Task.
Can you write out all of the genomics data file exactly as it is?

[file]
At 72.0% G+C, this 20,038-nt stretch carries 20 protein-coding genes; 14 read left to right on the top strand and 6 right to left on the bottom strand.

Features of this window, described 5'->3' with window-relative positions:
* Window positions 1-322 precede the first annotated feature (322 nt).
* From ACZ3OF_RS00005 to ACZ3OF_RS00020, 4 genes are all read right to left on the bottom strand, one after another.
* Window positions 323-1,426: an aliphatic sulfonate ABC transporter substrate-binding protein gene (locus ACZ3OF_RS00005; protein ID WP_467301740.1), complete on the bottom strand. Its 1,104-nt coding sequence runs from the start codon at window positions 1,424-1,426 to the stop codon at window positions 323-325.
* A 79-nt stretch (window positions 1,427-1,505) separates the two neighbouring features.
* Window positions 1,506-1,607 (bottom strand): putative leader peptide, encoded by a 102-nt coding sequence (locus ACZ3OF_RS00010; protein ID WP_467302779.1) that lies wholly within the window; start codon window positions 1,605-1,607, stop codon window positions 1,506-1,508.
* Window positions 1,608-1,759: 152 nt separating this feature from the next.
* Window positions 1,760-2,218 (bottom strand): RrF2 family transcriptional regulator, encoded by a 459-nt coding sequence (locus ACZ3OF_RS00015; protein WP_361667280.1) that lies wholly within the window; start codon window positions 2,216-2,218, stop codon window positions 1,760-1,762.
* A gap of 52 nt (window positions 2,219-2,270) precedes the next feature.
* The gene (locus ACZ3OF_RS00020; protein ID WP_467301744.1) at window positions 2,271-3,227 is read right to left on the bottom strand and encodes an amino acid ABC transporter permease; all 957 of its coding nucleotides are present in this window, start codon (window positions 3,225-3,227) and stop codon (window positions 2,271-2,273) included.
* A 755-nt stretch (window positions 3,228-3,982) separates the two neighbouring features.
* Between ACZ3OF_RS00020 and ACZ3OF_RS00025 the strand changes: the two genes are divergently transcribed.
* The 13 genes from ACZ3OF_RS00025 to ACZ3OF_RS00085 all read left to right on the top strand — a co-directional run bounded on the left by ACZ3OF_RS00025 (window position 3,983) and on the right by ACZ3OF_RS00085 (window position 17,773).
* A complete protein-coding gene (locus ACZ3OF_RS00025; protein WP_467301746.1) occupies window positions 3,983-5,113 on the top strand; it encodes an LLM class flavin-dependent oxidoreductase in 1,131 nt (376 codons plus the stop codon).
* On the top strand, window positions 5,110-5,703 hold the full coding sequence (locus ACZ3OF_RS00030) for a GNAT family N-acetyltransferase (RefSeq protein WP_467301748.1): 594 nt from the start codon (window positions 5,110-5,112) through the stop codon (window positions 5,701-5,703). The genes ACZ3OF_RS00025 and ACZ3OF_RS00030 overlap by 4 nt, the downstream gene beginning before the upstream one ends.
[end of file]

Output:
At 72.0% G+C, this 20,038-nt stretch carries 20 protein-coding genes; 14 read left to right on the top strand and 6 right to left on the bottom strand.

Features of this window, described 5'->3' with window-relative positions:
* Window positions 1-322 precede the first annotated feature (322 nt).
* From ACZ3OF_RS00005 to ACZ3OF_RS00020, 4 genes are all read right to left on the bottom strand, one after another.
* Window positions 323-1,426: an aliphatic sulfonate ABC transporter substrate-binding protein gene (locus ACZ3OF_RS00005; protein ID WP_467301740.1), complete on the bottom strand. Its 1,104-nt coding sequence runs from the start codon at window positions 1,424-1,426 to the stop codon at window positions 323-325.
* A 79-nt stretch (window positions 1,427-1,505) separates the two neighbouring features.
* Window positions 1,506-1,607 (bottom strand): putative leader peptide, encoded by a 102-nt coding sequence (locus ACZ3OF_RS00010; protein ID WP_467302779.1) that lies wholly within the window; start codon window positions 1,605-1,607, stop codon window positions 1,506-1,508.
* Window positions 1,608-1,759: 152 nt separating this feature from the next.
* Window positions 1,760-2,218 (bottom strand): RrF2 family transcriptional regulator, encoded by a 459-nt coding sequence (locus ACZ3OF_RS00015; protein WP_361667280.1) that lies wholly within the window; start codon window positions 2,216-2,218, stop codon window positions 1,760-1,762.
* A gap of 52 nt (window positions 2,219-2,270) precedes the next feature.
* The gene (locus ACZ3OF_RS00020; protein ID WP_467301744.1) at window positions 2,271-3,227 is read right to left on the bottom strand and encodes an amino acid ABC transporter permease; all 957 of its coding nucleotides are present in this window, start codon (window positions 3,225-3,227) and stop codon (window positions 2,271-2,273) included.
* A 755-nt stretch (window positions 3,228-3,982) separates the two neighbouring features.
* Between ACZ3OF_RS00020 and ACZ3OF_RS00025 the strand changes: the two genes are divergently transcribed.
* The 13 genes from ACZ3OF_RS00025 to ACZ3OF_RS00085 all read left to right on the top strand — a co-directional run bounded on the left by ACZ3OF_RS00025 (window position 3,983) and on the right by ACZ3OF_RS00085 (window position 17,773).
* A complete protein-coding gene (locus ACZ3OF_RS00025; protein WP_467301746.1) occupies window positions 3,983-5,113 on the top strand; it encodes an LLM class flavin-dependent oxidoreductase in 1,131 nt (376 codons plus the stop codon).
* On the top strand, window positions 5,110-5,703 hold the full coding sequence (locus ACZ3OF_RS00030) for a GNAT family N-acetyltransferase (RefSeq protein WP_467301748.1): 594 nt from the start codon (window positions 5,110-5,112) through the stop codon (window positions 5,701-5,703). The genes ACZ3OF_RS00025 and ACZ3OF_RS00030 overlap by 4 nt, the downstream gene beginning before the upstream one ends.